I travelled up to Scotland from the lakes for the Skyrunning World championships to race the Vertical Kilometer and the Ring Of Steall Skyrace. I competed in the ROS last year but this time the race would be a lot more competitive with the worlds best Skyrunners descending on the small town of Kinlochleven, Glencoe.
The Vertical Kilometer would kick off the four days of racing. A VK is an uphill race that gains 1000m of elevation usually over a short distance, in this case 5km. The race would start in Kinlochleven and finish at the top of Na Gruagaichean at 1065m. We started at 30second intervals through out the afternoon. My plan was to go off hard and hold on. I opted to wear shorts and my new Keswick Ac vest a decision I would later regret due to the harsh weather conditions at the finish. As usual the Scottish midges descended on us as we waited at the start leaving me itching to get going. My start time came and I sprinted off the line and onto the course. The first few Kilometers were relatively flat and fast leaving the knarly climbs and most of the elevation still to come. The terrain started to become more technical, then I reached the hardest part of the course, this seemingly vertical, grassy, boggy and churned up wall that stood between me and the finish. The atmosphere was electric with supporters and runners that had finished cheering us on as we fought against the gradient. I picked off runner’s, passing them as I climbed. The weather rapidly deteriorated bringing a severe chill to the howling wind. The rain and hail stung my bare arms and face, giving me extra motivation to increase the pace. I reached the last 500m along a rocky ridge and gave it everything to the finish. No time to hang around, waterproofs on and get out of there were my only thoughts. I finished 36th out of 500 runner’s in my first VK. Time to get warm and focus on Saturdays race, the Ring of Steall.
No Limits Photography
Fridays recovery day went very quickly and before I knew it I was in the registration hall. I always feel more nervous collecting my number than on the start line, perhaps it’s the anticipation of what’s to come. Having raced the Ring of Steall last year and blown up half way round, this year I went in with more of a game plan for pacing and fuelling. I planned to hold back until the descent into Glen Nevis where I would increase the pace and hopefully work though the field. Fuelling would be very important, I discussed this with Rupert from Mountain Fuel leading up to the race. I would be using the Raw energy in my drinks, Jellies and also one Longhaul sachet. We resolved that I would need energy early to ensure that it was absorbed into my body ready for when I needed it. This took the form of 2 Jellies an hour and sips of Raw Fuel, and a Lonhaul sachet half way, with the caffeine jellies later in the race to keep me focused.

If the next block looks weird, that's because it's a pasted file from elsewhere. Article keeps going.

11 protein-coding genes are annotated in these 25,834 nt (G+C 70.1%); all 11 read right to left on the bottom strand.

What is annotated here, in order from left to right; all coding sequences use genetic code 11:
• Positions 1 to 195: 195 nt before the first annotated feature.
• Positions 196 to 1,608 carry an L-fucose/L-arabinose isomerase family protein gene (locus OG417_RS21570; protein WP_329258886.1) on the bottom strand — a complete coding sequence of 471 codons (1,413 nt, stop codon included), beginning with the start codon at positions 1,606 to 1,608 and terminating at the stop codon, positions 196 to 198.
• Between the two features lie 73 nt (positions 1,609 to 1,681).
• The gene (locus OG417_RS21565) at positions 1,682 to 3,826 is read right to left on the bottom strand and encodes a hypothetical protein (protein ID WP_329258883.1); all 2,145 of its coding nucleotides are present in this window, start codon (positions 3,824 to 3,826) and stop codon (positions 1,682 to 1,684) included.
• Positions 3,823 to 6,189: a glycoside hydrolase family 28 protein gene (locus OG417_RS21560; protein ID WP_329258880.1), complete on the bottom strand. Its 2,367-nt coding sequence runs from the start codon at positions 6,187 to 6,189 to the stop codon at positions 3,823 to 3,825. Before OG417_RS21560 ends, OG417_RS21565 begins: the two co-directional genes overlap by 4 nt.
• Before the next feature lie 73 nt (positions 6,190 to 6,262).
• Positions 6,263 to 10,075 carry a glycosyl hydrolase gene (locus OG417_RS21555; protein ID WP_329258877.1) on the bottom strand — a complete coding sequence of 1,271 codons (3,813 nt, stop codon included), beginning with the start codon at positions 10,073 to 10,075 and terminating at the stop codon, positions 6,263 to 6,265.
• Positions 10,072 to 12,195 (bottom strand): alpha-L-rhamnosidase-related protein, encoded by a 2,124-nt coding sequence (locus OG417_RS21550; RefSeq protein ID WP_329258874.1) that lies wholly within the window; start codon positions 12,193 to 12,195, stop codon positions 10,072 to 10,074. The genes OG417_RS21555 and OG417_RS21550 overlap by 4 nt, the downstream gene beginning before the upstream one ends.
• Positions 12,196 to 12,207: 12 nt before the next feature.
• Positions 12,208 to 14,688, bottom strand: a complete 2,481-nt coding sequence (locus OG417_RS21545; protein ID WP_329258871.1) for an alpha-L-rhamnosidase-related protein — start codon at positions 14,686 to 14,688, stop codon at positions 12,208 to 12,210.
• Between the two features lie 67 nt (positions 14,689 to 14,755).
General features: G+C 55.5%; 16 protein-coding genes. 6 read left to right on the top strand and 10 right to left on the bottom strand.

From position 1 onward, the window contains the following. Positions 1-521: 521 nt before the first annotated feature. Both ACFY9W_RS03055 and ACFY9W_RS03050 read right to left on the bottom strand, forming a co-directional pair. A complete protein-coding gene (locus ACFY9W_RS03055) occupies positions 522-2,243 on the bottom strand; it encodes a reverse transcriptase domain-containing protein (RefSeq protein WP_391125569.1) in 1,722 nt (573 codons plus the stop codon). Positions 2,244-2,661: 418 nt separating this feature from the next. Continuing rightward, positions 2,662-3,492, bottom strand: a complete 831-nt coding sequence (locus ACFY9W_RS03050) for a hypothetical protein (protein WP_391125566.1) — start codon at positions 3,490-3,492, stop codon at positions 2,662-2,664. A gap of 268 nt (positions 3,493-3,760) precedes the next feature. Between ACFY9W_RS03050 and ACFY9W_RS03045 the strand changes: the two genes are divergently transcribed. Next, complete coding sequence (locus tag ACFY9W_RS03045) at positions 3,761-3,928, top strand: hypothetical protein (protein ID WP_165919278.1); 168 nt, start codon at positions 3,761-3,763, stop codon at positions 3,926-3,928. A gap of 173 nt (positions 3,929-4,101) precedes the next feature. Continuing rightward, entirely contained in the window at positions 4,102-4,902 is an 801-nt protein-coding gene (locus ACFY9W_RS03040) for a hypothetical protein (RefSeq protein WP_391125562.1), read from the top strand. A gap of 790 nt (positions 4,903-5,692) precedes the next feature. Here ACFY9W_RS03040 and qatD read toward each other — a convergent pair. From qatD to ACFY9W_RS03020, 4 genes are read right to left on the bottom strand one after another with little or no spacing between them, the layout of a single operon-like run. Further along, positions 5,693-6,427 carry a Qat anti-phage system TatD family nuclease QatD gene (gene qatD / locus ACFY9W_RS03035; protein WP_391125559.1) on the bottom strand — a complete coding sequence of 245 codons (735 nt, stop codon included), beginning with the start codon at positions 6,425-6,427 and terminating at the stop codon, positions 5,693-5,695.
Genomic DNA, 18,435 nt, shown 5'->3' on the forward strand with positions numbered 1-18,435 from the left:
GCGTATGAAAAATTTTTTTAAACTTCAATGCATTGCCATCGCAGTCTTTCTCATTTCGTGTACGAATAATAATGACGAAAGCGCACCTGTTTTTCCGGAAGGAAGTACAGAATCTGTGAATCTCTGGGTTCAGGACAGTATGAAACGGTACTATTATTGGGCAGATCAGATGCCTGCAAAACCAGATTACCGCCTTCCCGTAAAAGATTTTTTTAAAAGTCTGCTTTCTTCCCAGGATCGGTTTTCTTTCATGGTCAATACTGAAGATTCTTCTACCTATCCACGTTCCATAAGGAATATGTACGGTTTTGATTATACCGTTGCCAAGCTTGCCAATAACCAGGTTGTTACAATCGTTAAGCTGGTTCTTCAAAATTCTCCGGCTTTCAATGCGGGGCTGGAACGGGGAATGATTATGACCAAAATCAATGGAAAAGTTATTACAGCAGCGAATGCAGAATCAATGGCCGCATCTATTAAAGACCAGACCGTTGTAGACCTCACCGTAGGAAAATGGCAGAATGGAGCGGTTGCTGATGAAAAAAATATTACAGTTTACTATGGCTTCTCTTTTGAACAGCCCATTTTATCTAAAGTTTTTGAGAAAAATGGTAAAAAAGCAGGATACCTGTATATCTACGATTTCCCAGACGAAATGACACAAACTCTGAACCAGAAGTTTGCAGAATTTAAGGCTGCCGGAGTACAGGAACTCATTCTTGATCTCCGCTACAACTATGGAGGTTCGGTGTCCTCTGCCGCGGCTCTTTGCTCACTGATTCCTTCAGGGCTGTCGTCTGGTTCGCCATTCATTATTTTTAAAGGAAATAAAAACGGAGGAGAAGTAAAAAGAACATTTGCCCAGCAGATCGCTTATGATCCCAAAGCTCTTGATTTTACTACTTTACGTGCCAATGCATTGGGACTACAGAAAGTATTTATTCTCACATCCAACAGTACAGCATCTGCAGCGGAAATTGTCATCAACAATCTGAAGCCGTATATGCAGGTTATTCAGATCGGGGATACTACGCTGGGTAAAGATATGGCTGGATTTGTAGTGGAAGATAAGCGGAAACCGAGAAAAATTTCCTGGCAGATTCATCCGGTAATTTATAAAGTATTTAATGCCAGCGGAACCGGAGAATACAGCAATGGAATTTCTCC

Trash House Panda
We squeezed into the starting pen and awaited the starting gun. 800 runners toed the line including many of the worlds best sky and fell runner’s. The gun went and we stumbled and pushed our way off the start. The pace was on as we fought for positions heading into the bottleneck, created by the narrow trails leading into the mountains. We faced 29km and 2700m of ascent. Up the first climb I was positioned in the top 20, before rembering my plan. I dialled the pace back a little and let some runners pass me. I negotiated Devils Ridge and was joined by Es Tresidder, a runner that I knew ran at a similar pace to me. We briefly discussed tactics and it turned out we had a similar plan. Descending into Glen Nevis we set about working our way up through the field, picking off runners. We started back in about 45th position. Starting up An Gearanoch Es increased the pace distancing me by about 10m, a gap I’d hold all the way up the climbing. This is what I love about racing, the tactics, running on your limit and taking on the competitors and the terrain. We overtook runner’s, gaining places. Es was incredible to follow down hill and would always distance me a little on the technical parts. But my climbing legs were returning. After the last climb to Am Bodach he distance me again on a rocky section. I could feel cramp setting into my calves and the inside of both quads. I willed them to keep moving and closed the gap again, helped by a sudden rush of energy from a caffeine jelly. Throwing all my effort into the last descent. I distanced Es and caught another five runners. It was like the terrain on Dartmoor, deep mud with bogs, I loved very minute of it pushing the pace to the finish line, finishing 23rd in the World Championships in 3hrs38, over 40mins quicker than last year. What a weekend of racing! I will definitely be back. Thanks to the support from everyone at the race, Scott Running for the awesome kit, Mountainfuel and Longhaul for keeping me fuelled.